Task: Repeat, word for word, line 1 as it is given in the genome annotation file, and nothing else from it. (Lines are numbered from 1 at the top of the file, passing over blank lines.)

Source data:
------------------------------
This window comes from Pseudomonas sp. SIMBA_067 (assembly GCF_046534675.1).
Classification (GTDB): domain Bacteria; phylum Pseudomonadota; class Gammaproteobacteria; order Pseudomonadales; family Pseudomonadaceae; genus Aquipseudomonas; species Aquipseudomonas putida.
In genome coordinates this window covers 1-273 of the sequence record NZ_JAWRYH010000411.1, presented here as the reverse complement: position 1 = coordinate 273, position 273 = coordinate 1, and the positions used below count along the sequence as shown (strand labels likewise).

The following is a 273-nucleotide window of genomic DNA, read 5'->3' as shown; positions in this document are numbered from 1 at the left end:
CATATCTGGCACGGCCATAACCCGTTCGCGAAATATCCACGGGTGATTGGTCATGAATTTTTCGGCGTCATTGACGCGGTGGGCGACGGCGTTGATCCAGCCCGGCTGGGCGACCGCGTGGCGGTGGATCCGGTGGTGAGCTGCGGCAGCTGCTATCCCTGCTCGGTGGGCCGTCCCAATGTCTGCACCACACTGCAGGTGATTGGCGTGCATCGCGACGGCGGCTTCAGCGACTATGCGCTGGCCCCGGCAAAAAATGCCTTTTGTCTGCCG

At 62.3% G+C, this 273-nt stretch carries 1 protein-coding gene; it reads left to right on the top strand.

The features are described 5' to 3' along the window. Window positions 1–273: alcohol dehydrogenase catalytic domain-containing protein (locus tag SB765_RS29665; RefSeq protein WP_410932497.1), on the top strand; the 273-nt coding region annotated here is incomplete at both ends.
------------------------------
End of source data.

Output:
This window comes from Pseudomonas sp. SIMBA_067 (assembly GCF_046534675.1).